• frame To execute; perform.
    • frame To fit, as for a specific end; make suitable or conformable; adapt; adjust.
    • frame To construct by fitting and uniting together the several parts; fabricate by union of constituent parts: as, to frame a house, a door, or a machine.
    • frame In general, to bring or put into form or order; adjust the parts or elements of; compose; contrive; plan; devise.
    • frame [⟨ frame, n.] To surround or provide with a frame, as a picture; put into a frame, as a piece of cloth.
    • frame To profit; avail.
    • frame To fit; accord.
    • frame To succeed in doing or trying to do something; manage.
    • frame To wash ore with the aid of a frame.
    • frame To move.
    • n frame Profit; advantage; benefit.
    • n frame The act of planning or contriving; contrivance; invention.
    • n frame Form, constitution, or structure in general; system; order: as, the frame of government.
    • n frame Anything composed of parts fitted and united; fabric; structure: used especially of natural objects with reference to their physical structure or constitution.
    • n frame The sustaining parts of a structure fitted and joined together; framework; as, the frame of a house, bridge, ship, or printing-press. See cut on following page.
    • n frame Any kind of case or structure made for admitting, inclosing, or supporting things, whether fixed or movable; as, the frame of a window, door, picture, or looking-glass.
    • n frame Specifically.
    • n frame An open elevated framework of wood or iron that supports the cases out of which the compositor picks his types.
    • n frame A loom; especially, a sort of loom on which linen, silk, etc., are stretched for quilting or embroidering, or on which lace, stockings, etc., are made.
    • n frame In milit. engin., a framework of four stout pieces of scantling fastened together in rectangular form, placed at intervals in shafts and galleries, to support and hold in position the sheeting.
    • n frame In horticulture, a glazed structure of different kinds, portable or permanent, for protecting young plants from frost, etc.
    • n frame In mining, a very simple apparatus for washing ore, consisting of a table of boards slightly inclined, over which runs a gentle stream of water. See framing-table.
    • n frame A raft.
    • n frame Hence An inclosing border of any kind; specifically, in art, a purely ornamental surrounding border, as in sculptured or other relief ornament; a carved border to a sunken panel or opening; in surface-decoration, a painted or inlaid ornament carried round a fresco-painting or other picture upon a wall.
    • n frame Particular state, as of the mind; mental condition; natural temper or disposition: as, an unhappy frame of mind.
    • n frame Shape; form; proportion.
    • frame In ship-building, to erect and adjust the frames of (a vessel) in place above the keel on the building-slip.
    • n frame In ship-building, one of the ribs or transverse members which extend up on each side of the keel and support the outside planking or plating. In a wooden vessel a frame is made up of curved pieces of timber. The lowest piece is the floor-timber, which extends across the keel. The next piece is the first futtock, the lower part of which laps on one side of the floor, and the upper part laps on the side of the second futtock, the lower end of the latter butting against the upper end of the floor-timber. The successive pieces are called third, fourth, etc., futtocks, and the last the top-timber. The various pieces are through-bolted to each other across the central joint, thus forming the complete frame. In iron and steel vessels the frames are of the most varied construction, owing to the ease with which the material can be worked into various forms. The simplest is that consisting of a frame angle-bar, a reverse frame angle-bar, and a floor-plate. In the upper part of the frame the frame-bar and reverse frame-bar are riveted back to back, as shown in the section. This is called a built frame. In the lower part the two bars are spread apart and riveted to the floor-plate interposed between them. (See cut under floor, 5.) In modern steel vessels, particularly men-of-war, a single piece, as a channel-bar, bulb-angle, or Z-bar, takes the place of the frame-bar and reverse frame-bar. This is called a solid frame. In vessels with a double bottom the frame in the lower part becomes a part of the cellular bottom and is a more complex structure. (See cut under bottom.) The frame of a protected cruiser with double bottom is shown under frame, 5. In large merchant steamers with double bottoms a generally similar construction is adopted. The upper part of the frame is a piece separate from that in the bottom, and it is secured to the margin-plate by a bracket and gusset (See cut under braeket.) Other forms of frames are used in vessels in various places. (See deep frame, belt-frame, web-frame.) The deep longitudinal members in the framework of the double button) are sometimes called longitudinal frames, but more usually longitudinals. A boss-frame is one of the frames at the stern which are curved out around the stern-tube. The transom-frame is that at the stern-post in vessels having an overhanging stern. It has a very deep floor which is riveted to the upper interior part of the stern-post, and the radiating stern-frames abaft it, forming the contour of the stern, are secured to it at their heels.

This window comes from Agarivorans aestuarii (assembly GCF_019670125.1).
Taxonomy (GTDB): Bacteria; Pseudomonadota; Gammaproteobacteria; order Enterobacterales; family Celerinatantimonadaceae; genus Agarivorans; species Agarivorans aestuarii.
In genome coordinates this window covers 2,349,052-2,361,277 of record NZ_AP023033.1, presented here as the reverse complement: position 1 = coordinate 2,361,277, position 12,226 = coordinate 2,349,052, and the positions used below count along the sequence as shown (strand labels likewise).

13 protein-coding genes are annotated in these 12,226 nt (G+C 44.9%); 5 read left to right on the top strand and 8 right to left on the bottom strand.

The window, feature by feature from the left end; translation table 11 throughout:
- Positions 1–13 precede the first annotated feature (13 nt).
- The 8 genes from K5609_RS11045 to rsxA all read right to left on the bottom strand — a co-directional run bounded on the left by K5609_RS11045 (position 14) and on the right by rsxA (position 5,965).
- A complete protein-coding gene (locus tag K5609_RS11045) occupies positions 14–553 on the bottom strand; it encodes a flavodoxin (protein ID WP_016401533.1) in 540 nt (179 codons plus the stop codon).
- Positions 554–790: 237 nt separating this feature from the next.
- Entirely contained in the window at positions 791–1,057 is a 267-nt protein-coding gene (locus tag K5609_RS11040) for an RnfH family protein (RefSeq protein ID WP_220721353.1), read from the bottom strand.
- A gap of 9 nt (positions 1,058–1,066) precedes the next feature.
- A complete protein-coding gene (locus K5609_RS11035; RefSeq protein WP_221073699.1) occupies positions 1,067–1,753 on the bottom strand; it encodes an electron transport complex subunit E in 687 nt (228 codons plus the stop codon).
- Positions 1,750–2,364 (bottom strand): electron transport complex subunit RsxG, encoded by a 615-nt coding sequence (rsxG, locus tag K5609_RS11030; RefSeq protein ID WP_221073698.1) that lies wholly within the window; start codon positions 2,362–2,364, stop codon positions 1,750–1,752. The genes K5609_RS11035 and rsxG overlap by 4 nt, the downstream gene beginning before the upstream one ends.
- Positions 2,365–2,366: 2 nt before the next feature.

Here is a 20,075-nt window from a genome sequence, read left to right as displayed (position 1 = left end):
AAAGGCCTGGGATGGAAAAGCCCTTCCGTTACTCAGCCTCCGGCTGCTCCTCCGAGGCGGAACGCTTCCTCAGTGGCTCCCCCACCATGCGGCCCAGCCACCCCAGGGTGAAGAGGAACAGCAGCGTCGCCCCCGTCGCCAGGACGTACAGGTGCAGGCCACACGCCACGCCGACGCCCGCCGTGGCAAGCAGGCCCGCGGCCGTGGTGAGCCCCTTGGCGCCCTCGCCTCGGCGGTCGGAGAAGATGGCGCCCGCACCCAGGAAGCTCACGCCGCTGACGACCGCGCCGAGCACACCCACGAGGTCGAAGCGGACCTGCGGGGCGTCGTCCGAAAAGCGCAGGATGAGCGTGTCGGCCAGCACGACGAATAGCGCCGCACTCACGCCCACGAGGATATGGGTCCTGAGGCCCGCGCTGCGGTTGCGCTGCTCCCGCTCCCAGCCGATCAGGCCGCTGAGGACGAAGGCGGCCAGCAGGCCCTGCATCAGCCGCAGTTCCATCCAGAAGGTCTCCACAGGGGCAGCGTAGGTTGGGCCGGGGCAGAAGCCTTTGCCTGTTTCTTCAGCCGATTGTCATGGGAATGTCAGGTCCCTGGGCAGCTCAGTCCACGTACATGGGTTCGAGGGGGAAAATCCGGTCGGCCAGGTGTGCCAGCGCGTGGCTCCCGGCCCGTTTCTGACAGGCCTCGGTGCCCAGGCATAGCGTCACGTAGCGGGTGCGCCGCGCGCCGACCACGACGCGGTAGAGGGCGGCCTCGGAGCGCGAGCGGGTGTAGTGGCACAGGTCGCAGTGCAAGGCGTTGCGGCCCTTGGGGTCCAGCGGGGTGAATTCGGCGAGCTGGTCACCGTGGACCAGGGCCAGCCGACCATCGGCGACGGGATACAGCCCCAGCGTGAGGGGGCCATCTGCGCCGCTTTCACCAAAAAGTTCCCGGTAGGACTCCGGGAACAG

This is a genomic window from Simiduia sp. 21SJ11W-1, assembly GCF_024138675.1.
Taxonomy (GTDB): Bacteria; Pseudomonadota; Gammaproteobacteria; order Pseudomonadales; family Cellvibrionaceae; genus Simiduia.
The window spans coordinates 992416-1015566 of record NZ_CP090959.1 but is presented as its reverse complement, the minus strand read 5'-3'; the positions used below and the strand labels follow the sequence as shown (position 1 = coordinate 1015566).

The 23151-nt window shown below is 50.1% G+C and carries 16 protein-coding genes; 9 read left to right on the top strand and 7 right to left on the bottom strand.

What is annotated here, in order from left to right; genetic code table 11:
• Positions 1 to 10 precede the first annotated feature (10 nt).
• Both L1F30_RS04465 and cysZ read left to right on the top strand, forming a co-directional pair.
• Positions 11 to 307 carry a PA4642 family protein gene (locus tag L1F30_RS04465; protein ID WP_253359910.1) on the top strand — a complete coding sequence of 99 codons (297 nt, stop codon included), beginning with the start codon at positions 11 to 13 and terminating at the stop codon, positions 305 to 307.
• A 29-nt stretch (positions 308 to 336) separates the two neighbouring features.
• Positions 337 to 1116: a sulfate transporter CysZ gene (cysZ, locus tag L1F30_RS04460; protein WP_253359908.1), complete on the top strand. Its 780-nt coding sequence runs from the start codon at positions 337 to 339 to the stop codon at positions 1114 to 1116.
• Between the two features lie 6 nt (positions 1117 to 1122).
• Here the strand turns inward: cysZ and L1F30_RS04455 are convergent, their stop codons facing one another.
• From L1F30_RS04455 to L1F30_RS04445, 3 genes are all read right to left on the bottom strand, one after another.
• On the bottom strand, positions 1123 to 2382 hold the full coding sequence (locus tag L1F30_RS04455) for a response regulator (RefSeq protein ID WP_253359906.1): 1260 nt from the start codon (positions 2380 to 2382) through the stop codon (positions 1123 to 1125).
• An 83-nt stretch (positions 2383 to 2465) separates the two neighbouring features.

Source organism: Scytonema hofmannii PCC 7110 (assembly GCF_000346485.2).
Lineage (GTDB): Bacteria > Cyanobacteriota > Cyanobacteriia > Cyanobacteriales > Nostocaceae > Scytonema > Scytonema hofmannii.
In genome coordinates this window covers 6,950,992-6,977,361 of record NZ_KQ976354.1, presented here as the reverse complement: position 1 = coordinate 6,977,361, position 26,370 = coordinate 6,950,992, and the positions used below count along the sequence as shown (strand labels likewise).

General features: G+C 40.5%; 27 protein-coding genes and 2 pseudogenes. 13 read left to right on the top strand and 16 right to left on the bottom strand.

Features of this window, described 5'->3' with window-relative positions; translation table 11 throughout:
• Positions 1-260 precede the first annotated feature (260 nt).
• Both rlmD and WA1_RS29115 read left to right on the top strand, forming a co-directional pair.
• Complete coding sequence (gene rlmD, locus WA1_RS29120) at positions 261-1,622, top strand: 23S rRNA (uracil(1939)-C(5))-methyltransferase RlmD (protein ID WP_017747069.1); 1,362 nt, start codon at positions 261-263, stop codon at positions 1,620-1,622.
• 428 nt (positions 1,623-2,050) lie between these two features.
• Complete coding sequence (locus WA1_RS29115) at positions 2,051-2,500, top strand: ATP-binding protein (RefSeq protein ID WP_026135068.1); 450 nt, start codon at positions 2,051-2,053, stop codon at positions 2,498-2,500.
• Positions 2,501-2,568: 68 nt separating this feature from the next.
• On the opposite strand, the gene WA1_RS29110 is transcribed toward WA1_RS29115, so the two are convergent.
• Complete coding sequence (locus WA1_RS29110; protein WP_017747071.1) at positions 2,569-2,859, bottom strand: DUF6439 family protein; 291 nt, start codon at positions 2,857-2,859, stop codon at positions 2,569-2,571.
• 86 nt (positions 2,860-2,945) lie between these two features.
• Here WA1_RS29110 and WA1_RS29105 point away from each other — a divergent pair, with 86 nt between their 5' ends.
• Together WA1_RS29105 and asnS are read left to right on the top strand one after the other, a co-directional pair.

• n frame In bee-keeping, an open four-cornered box, readily removed from the hive, in which the bees construct their combs.
    • n frame In printing, same as composing-stand.
    • n frame In bowling or tenpins, a division of the game through which a player continues at one setting of the pins. Three balls usually constitute a frame.
    • n frame In pool: The triangle used to spot the balls in pyramidal form at pyramid, continuous, following, and fifteen-ball pool and their offshoots.
    • n frame The leg or game played with such a set of balls at all except continuous pool.
    • ***
Chambers's Twentieth Century Dictionary
  • Interesting fact: In the original movie "101 Dalmatians," there are exactly 6,469,952 spots on all 101 Dalmatians as they are shown in 113,760 frames of the film combined
    • v.t Frame frām to form: to shape: to construct by fitting the parts to each other: to plan, adjust, or adapt to an end: to contrive or devise: to constitute: to put a frame or border round, as a picture: to put into a frame: